I literally cried in happiness when I watched this 8 month old deaf baby’s reaction to his cochlear implant being activated. It’s so, so awesome and makes me wish I had taken an assistive technology class when I was at ITP. (via reddit and Ted Roden).
If that’s Jonathan’s Mom in the video, I don’t know how on earth she kept such composure. I would be sobbing, but then again, I cry easily (as noted earlier ).Filed under health, kids | Comment (1)
I am really liking James Patrick Gibson’s blog New Type York. It’s a daily photoblog of typographic artifacts found all around New York City. Living in NYC makes it easy to find wonderful typography all over this wonderful town. Gibson posts images of type found on signs, directions, architecture, etc.
My favorite part about this blog is that he doesn’t just leave the typography to speak for itself, he gives it some context. In some cases, it’s based on location or an establishment’s reputation, while other times it may have some fact related to it’s seasonal nature.
Here are a few recent entries:
Filed under graphic design | Comment (0)
Alex and I were very particular about the artwork we picked out for Elise’s room. It’s not very baby like at all. In fact, it’s probably more our style than a child’s, but all the artwork has a subject that a kid would likely enjoy: animals, robots, letters, etc.
While walking around our neighborhood one day, we came across a store called Urban Alchemist. All the items in the store are designed by Brooklyn artists. One of my favorite finds at this design collective was this watercolor/illustration print by Kristiana Pärn. I love the watercolor on wood texture and the whimsical style of the marshmallow trees and sleepy bears.
We liked this one because it went with the style of Elise’s room and who doesn’t love Polar Bears? However, there were so many great prints to choose from, it was a hard choice. Here are a few of my favorites.
If you like Kristiana’s work, check it out at Urban Alchemist in Park Slope, Brooklyn or at the Grand Army Plaza Farmer’s Market on Saturdays where she has recently been setting up a table of her artwork (some even mounted on wood, which looks amazing) or online at Etsy.Filed under home, illustration, kids | Comment (0)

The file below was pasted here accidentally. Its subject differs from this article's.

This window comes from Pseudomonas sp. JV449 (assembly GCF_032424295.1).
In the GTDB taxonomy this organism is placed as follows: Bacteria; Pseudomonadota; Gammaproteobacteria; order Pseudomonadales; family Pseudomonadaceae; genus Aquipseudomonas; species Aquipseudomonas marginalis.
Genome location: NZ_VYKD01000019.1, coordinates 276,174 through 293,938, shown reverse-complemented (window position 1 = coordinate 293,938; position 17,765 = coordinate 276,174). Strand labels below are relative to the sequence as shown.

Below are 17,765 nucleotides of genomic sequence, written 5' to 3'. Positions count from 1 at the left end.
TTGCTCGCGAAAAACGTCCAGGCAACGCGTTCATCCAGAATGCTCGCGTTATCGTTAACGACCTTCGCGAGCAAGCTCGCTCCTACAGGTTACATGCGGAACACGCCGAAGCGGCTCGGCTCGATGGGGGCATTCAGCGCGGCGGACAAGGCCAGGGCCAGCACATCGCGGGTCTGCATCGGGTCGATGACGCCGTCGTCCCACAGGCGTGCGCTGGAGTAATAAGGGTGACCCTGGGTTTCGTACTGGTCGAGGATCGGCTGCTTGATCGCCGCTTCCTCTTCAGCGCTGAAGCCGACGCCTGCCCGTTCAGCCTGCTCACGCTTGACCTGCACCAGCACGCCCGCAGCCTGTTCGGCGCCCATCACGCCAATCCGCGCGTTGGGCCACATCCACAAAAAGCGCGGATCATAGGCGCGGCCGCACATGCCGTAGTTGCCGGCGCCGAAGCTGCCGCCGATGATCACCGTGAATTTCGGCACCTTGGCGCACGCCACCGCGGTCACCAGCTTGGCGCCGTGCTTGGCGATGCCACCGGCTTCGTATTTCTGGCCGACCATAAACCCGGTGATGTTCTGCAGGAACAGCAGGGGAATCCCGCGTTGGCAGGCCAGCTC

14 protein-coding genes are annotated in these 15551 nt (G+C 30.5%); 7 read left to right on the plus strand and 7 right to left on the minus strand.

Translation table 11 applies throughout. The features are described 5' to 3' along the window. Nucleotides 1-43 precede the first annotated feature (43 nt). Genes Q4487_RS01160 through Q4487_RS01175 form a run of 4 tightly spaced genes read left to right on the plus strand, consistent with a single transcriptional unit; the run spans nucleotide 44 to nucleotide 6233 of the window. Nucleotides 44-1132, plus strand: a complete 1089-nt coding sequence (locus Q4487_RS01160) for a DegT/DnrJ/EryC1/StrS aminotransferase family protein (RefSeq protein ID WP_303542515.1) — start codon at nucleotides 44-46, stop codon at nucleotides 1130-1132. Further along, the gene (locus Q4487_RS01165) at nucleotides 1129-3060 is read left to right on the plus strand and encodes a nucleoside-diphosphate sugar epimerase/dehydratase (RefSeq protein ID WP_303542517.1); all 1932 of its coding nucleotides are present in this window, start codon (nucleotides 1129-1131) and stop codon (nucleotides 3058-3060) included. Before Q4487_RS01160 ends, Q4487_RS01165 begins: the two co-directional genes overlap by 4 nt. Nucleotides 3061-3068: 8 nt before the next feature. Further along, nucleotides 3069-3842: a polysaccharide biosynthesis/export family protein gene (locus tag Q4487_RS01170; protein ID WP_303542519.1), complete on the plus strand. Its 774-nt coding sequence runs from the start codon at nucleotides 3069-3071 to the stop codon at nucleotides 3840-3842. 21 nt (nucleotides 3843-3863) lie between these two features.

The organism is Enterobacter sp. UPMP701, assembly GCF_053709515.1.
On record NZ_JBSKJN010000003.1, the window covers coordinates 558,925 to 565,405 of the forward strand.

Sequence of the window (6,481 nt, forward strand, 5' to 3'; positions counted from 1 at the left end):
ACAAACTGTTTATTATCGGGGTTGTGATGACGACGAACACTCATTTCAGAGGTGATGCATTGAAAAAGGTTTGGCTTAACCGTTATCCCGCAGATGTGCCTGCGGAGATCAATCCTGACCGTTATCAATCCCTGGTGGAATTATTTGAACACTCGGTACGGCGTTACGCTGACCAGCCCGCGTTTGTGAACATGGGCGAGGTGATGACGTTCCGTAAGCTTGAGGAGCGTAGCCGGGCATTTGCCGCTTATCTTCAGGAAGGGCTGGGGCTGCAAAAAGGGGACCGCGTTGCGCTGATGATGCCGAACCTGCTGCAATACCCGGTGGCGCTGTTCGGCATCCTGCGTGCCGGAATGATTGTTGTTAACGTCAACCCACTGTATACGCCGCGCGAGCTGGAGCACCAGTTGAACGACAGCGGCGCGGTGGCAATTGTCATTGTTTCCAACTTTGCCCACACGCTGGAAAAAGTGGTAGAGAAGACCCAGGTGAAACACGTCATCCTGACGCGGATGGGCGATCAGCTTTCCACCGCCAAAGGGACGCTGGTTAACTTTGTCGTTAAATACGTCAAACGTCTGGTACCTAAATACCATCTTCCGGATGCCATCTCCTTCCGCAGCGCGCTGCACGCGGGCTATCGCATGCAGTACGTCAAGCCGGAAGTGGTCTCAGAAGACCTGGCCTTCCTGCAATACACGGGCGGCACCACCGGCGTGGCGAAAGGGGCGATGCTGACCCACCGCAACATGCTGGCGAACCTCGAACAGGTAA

After reading The Last Lecture by the late Randy Pausch (a great book if you haven’t read it yet), where Pausch writes about how his parents letting him paint on his bedroom walls made a great impact on how he approached ideas, Alex and I talked about allowing our (then future) children to draw on the walls of their bedrooms as they like. We liked the idea that it would inspire creativity and why not use your walls as your canvas–as long as it stays within their own rooms?
Join the Dots wallpaper allows kids to do exactly that without mucking up the walls, which some parents might not love. It’s interesting in that it has a grid of dots for kids to connect and create designs. While it’s not a blank canvas exactly, it does offer children the opportunity to create something with a little structure. This might be perfect for the budding interaction designer or architect (Hi, Elise!)!
However, I still think it might be easier to repaint a wall repeatedly to create a clean look than it would be to paste and later remove wallpaper.Filed under home, kids | Comment (0)
As a big fan of the Eames Hang-It-All, I am so, so impressed with Danielle Thompson’s DIY Tutorial to make your own (via Ohdeedoh). It’s fantastic and it doesn’t cost $179, as it does everywhere else.
The DIY version
I tend to shy away from DIY projects that include a drill and spray paint, but I am tempted by this project. If I give it a shot, I’ll definitely post the results here.Filed under DIY, furniture, home | Comment (0)